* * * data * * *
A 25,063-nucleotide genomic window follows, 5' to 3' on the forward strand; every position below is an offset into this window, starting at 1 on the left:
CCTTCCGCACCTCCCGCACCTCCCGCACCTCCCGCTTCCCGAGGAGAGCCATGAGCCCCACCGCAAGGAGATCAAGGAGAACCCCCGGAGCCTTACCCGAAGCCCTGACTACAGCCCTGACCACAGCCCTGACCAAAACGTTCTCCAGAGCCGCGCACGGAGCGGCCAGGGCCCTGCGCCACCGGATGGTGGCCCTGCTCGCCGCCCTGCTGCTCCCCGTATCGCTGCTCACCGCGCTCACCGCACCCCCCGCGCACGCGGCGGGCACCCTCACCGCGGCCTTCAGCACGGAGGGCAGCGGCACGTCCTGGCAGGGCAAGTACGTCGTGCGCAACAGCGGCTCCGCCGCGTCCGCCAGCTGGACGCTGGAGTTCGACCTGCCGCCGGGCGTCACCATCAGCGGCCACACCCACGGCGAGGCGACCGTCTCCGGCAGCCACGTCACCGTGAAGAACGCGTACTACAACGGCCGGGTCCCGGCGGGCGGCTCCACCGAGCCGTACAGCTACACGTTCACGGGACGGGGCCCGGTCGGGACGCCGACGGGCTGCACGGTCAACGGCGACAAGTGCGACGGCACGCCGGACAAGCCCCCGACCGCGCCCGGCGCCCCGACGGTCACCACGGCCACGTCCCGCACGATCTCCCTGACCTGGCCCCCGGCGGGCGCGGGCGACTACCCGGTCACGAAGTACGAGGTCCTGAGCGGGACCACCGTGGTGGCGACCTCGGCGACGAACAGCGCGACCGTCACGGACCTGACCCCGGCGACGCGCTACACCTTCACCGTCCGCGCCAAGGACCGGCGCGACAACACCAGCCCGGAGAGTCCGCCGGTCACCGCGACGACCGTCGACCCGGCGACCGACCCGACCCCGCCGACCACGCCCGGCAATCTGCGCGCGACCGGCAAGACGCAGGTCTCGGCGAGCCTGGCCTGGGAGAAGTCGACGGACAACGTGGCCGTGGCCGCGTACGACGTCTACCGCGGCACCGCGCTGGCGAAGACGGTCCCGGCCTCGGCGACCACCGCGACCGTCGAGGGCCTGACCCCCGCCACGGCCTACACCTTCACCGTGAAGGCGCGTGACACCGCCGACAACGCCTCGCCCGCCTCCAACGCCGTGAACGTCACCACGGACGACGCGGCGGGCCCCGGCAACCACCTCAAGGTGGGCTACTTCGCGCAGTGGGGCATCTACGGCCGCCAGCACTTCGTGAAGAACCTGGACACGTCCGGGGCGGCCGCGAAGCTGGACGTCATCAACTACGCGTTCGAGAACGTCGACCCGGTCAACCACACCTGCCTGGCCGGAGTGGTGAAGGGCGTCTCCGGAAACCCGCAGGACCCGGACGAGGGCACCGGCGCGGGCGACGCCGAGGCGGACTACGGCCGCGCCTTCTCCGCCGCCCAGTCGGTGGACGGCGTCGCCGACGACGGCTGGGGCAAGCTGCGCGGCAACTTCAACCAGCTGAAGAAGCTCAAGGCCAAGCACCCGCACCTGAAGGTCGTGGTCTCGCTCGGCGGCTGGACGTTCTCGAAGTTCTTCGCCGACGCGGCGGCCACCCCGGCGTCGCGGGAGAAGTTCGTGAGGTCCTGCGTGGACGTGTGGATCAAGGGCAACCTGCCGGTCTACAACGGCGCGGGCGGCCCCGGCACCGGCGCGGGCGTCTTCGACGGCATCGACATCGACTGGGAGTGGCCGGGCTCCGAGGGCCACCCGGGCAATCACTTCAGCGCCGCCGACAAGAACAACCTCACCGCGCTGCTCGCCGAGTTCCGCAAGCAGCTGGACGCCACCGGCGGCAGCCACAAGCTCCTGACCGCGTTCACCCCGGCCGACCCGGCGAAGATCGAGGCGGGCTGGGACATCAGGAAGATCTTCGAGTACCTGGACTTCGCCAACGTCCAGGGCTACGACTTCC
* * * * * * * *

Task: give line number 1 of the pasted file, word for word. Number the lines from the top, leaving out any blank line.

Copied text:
A 25,063-nucleotide genomic window follows, 5' to 3' on the forward strand; every position below is an offset into this window, starting at 1 on the left: